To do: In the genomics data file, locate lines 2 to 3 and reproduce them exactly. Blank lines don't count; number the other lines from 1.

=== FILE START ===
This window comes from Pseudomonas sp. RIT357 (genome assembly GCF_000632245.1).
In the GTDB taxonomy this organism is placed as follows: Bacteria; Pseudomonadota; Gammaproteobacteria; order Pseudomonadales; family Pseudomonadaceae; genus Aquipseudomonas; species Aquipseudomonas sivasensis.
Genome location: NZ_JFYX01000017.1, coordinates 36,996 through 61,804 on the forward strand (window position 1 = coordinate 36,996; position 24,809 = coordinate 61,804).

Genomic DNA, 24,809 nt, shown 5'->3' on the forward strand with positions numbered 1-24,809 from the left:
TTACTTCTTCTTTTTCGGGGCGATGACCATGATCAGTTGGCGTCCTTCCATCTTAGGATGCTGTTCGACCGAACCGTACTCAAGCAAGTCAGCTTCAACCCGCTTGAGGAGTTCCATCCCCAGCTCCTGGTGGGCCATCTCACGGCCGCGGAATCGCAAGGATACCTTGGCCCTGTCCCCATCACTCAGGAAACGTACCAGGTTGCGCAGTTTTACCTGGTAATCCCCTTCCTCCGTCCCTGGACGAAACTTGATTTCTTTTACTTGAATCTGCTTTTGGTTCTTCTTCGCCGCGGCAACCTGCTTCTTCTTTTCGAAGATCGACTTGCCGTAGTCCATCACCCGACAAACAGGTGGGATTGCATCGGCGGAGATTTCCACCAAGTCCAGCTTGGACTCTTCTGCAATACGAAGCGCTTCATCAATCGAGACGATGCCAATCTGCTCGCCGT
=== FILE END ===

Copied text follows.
In the GTDB taxonomy this organism is placed as follows: Bacteria; Pseudomonadota; Gammaproteobacteria; order Pseudomonadales; family Pseudomonadaceae; genus Aquipseudomonas; species Aquipseudomonas sivasensis.
Genome location: NZ_JFYX01000017.1, coordinates 36,996 through 61,804 on the forward strand (window position 1 = coordinate 36,996; position 24,809 = coordinate 61,804).